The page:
How about private-run education facilities to train doctors in South Africa

Is anyone surprised that the programme which trains South Africans as doctors in Cuba has been a catastrophic failure? According to Business Day, Health Minister Aaron Motsoaledi said, “The Cuban government is not ... coping with these numbers, the provinces in their budgeting systems did not factor it very well, and it is too much for the South African universities to absorb”. (Big headache: Cuba-SA doctor training programme put on hold, Apr. 23, 2018).

For many years we have suggested that to address the chronic shortage of skilled doctors, rather than sending prospective students off to a far flung, despotic nation that has a completely different disease profile and requires students to learn in Spanish, the South African government should allow more skilled healthcare professionals from abroad to practice medicine in SA; increase the number of positions available at the government-run medical schools; and allow the private sector to train doctors.

Everyone is well aware of our growing population, let alone the dramatically increased burden of disease driven mainly by the onslaught of HIV/AIDS and TB, yet, despite greater demand, government has only slightly raised the number of available trainee doctor places at South Africa’s government-run medical schools from what it was in the 1970s. According to Martin Veller, who chairs this South Africa Committee of Medical Deans, “SAs medical schools graduate about 1,800 students a year”. Compare this to the 1970s when SA graduated about 1,200 students per year.

Meanwhile, SA’s population has increased from about 24.3 million in the mid-70s to the current estimate of 56.5 million, an increase of 32.2 million people. When you add to this our ageing population, which will require more treatments for chronic ailments in the future, you cannot fail to see that the current shortage of doctors is going to get even worse. Our poorly performing public healthcare system exacerbates this problem because it is driving our doctors away. Common reasons cited for the mass exodus of skilled healthcare personnel from the public sector are poor salaries, high workloads, poor work environments and few opportunities for advancement.

Yet, government still refuses to allow the private sector to train doctors and prohibits prospective doctors from completing their community service and medical internships in the private sector, which would alleviate some of the burden on provincial government departments’ budgets.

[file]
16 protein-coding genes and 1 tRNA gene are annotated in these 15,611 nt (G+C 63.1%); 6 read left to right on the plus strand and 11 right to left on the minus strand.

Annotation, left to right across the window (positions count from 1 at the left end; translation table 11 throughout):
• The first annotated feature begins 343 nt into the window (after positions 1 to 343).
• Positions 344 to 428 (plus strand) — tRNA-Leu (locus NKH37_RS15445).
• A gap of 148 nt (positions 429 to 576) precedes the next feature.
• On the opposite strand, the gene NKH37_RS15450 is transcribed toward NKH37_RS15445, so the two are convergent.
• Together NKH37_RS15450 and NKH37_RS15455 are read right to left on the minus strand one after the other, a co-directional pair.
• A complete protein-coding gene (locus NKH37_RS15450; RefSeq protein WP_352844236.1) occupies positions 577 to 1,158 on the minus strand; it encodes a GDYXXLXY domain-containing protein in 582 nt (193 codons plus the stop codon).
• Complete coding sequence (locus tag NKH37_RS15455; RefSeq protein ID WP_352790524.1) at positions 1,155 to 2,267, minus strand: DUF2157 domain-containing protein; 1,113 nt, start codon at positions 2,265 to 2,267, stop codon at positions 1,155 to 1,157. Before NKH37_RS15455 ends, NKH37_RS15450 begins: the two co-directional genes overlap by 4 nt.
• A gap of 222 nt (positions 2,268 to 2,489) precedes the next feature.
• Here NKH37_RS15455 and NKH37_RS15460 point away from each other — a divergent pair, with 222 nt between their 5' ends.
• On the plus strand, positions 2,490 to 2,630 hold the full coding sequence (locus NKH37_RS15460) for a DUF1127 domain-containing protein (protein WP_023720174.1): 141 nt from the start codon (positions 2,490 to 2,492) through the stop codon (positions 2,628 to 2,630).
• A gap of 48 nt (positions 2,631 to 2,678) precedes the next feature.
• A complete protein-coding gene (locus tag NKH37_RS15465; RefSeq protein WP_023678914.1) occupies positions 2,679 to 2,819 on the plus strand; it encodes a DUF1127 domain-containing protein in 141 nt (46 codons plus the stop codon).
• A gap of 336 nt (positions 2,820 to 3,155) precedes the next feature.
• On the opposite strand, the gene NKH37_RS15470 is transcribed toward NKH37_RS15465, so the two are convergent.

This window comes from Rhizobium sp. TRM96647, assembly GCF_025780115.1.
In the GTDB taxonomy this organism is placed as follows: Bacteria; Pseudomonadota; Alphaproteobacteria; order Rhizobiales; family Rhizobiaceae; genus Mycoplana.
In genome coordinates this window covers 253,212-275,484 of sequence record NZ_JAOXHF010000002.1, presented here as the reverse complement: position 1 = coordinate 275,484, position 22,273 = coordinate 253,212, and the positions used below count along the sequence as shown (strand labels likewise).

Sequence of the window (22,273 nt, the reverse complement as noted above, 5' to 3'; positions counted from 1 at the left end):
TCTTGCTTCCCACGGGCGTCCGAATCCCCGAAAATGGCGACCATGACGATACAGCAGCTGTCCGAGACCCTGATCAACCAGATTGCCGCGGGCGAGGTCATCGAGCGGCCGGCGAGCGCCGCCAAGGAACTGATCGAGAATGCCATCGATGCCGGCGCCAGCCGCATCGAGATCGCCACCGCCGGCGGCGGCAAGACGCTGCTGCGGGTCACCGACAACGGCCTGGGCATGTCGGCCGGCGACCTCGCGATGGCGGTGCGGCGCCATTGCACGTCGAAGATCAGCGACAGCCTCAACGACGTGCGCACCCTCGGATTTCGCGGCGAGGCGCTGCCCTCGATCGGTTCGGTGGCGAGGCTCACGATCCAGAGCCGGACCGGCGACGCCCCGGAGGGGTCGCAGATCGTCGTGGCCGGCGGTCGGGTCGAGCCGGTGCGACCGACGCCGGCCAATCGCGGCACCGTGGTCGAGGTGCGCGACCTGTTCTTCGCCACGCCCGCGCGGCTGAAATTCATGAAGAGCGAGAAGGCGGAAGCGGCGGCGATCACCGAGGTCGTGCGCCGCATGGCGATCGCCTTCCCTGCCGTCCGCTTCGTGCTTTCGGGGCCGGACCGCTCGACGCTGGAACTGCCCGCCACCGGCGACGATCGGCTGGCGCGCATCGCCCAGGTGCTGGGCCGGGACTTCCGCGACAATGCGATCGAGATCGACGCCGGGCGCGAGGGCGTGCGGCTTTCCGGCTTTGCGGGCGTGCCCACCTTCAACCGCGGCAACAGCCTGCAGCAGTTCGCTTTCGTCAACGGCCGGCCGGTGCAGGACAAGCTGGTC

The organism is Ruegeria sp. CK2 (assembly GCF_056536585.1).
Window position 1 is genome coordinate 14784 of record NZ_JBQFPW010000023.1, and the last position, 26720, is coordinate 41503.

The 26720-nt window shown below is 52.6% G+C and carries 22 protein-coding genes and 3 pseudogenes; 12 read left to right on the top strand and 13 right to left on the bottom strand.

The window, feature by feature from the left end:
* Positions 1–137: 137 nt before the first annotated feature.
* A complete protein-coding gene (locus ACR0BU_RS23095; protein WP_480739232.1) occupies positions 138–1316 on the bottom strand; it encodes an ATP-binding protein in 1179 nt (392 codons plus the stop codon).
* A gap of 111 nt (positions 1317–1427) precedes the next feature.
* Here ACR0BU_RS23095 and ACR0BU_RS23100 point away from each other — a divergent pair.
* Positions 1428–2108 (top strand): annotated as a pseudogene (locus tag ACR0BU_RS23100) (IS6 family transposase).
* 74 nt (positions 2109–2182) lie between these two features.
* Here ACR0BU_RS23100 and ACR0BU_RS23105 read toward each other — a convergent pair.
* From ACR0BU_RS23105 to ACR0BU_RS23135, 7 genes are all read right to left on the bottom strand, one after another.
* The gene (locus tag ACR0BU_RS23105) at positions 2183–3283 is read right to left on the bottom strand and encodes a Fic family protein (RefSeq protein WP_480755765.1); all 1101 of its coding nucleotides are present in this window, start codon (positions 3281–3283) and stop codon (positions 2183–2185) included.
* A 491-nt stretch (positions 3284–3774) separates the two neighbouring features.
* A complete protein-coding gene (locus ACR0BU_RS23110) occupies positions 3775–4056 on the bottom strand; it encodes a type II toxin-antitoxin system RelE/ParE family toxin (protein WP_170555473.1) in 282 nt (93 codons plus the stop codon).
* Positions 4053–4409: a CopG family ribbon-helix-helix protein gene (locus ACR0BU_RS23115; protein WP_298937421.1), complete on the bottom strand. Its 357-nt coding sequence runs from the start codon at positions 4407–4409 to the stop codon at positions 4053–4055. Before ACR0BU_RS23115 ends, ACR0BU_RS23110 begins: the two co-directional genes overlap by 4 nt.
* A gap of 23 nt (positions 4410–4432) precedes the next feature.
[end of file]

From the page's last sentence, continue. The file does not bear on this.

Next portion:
South African private hospitals are well-established centres of excellence and world-renowned for their high level of care. Privately run education facilities, if conducted in co-operation with private hospitals, have the potential to attract internationally recognised lecturers, which will increase the available pool of knowledge, as well as lure international students to our shores, who, once qualified, may decide to continue to work in SA. Unlike government, the private sector has an immediate economic incentive to ensure that doctors who qualify at their institutions measure up to SA’s high standards. Fears that they will not are unfounded.

In 2014, Motsoaledi dismissed the idea of the private sector training doctors when he stated, “We can do it, but the day you implement it forget about poor children going to study medicine. Medicine would be a degree for the super-rich. If we do it, we’ll kiss goodbye to the training of children from rural areas. They will never become doctors. That is the danger”. However, as we pointed out at the time, the Minister’s thoughts are confounded.

If the private sector could train prospective students, it would free up space in government-run medical schools and allow more doctors from disadvantaged backgrounds to be trained. Moreover, what would stop the private sector from training poor children? Surely, they would be seeking out the best and brightest minds, irrespective of financial background, and offering financial assistance in the normal way in the form of a bursary.

In 2013, the Minister said, “It costs R750,000 to train a South African medical student in Cuba, but double that to train them here (in SA)” (Business Day, Minister mulls Russia training for SA doctors. Mar. 14, 2013). However, the Minister has now revealed that the Cuban programme is more expensive than training in SA (Business Day, Big headache: Cuba-SA doctor training programme put on hold. Apr. 23, 2018). Rather than stopping the programme altogether, the Minister is intent on “scaling it back temporarily” – once again, revealing his true colours. Health Minister Aaron Motsoaledi is ideologically opposed to the private sector, even if the policies he pushes come at great taxpayer expense and threaten the health and wellbeing of SA’s citizens.

Privately run medical schools will not solve the chronic medical staff shortage overnight, but will assist the government’s long-term efforts to increase the number of medical professionals with the appropriate skills set to meet South Africa’s unique healthcare challenges.

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